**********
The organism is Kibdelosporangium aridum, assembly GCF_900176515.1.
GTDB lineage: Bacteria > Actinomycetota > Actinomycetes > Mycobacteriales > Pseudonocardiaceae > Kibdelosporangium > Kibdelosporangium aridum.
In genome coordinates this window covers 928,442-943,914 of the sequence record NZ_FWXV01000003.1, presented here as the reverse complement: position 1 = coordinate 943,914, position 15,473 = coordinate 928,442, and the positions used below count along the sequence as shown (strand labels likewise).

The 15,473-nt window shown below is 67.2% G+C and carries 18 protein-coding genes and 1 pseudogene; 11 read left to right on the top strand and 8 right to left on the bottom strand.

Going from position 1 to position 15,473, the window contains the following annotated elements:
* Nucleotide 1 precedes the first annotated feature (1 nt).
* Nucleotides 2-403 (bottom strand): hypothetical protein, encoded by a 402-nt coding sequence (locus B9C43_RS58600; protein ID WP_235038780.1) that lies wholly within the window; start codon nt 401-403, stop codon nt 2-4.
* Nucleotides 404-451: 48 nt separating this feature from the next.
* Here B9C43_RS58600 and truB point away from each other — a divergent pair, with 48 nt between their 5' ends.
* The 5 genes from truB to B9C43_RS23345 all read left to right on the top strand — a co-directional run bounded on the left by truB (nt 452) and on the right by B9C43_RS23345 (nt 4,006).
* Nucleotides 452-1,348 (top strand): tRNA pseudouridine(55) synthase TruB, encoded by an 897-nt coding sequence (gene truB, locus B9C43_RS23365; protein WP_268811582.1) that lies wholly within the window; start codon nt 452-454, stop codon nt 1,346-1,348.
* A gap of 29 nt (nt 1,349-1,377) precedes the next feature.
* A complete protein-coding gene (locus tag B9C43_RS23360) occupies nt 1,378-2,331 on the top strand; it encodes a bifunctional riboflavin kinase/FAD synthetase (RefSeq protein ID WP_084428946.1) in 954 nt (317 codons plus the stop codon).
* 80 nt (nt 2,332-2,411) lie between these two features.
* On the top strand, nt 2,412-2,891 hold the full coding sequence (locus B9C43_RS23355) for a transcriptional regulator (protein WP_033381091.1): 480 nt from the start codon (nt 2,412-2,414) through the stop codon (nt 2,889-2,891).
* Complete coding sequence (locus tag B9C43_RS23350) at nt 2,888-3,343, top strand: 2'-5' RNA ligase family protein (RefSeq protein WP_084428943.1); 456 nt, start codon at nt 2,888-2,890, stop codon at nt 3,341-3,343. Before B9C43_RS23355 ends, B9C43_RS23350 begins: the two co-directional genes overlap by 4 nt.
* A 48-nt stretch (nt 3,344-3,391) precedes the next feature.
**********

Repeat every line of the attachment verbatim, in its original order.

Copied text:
The organism is Kibdelosporangium aridum, assembly GCF_900176515.1.
GTDB lineage: Bacteria > Actinomycetota > Actinomycetes > Mycobacteriales > Pseudonocardiaceae > Kibdelosporangium > Kibdelosporangium aridum.
In genome coordinates this window covers 928,442-943,914 of the sequence record NZ_FWXV01000003.1, presented here as the reverse complement: position 1 = coordinate 943,914, position 15,473 = coordinate 928,442, and the positions used below count along the sequence as shown (strand labels likewise).

The 15,473-nt window shown below is 67.2% G+C and carries 18 protein-coding genes and 1 pseudogene; 11 read left to right on the top strand and 8 right to left on the bottom strand.

Going from position 1 to position 15,473, the window contains the following annotated elements:
* Nucleotide 1 precedes the first annotated feature (1 nt).
* Nucleotides 2-403 (bottom strand): hypothetical protein, encoded by a 402-nt coding sequence (locus B9C43_RS58600; protein ID WP_235038780.1) that lies wholly within the window; start codon nt 401-403, stop codon nt 2-4.
* Nucleotides 404-451: 48 nt separating this feature from the next.
* Here B9C43_RS58600 and truB point away from each other — a divergent pair, with 48 nt between their 5' ends.
* The 5 genes from truB to B9C43_RS23345 all read left to right on the top strand — a co-directional run bounded on the left by truB (nt 452) and on the right by B9C43_RS23345 (nt 4,006).
* Nucleotides 452-1,348 (top strand): tRNA pseudouridine(55) synthase TruB, encoded by an 897-nt coding sequence (gene truB, locus B9C43_RS23365; protein WP_268811582.1) that lies wholly within the window; start codon nt 452-454, stop codon nt 1,346-1,348.
* A gap of 29 nt (nt 1,349-1,377) precedes the next feature.
* A complete protein-coding gene (locus tag B9C43_RS23360) occupies nt 1,378-2,331 on the top strand; it encodes a bifunctional riboflavin kinase/FAD synthetase (RefSeq protein ID WP_084428946.1) in 954 nt (317 codons plus the stop codon).
* 80 nt (nt 2,332-2,411) lie between these two features.
* On the top strand, nt 2,412-2,891 hold the full coding sequence (locus B9C43_RS23355) for a transcriptional regulator (protein WP_033381091.1): 480 nt from the start codon (nt 2,412-2,414) through the stop codon (nt 2,889-2,891).
* Complete coding sequence (locus tag B9C43_RS23350) at nt 2,888-3,343, top strand: 2'-5' RNA ligase family protein (RefSeq protein WP_084428943.1); 456 nt, start codon at nt 2,888-2,890, stop codon at nt 3,341-3,343. Before B9C43_RS23355 ends, B9C43_RS23350 begins: the two co-directional genes overlap by 4 nt.
* A 48-nt stretch (nt 3,344-3,391) precedes the next feature.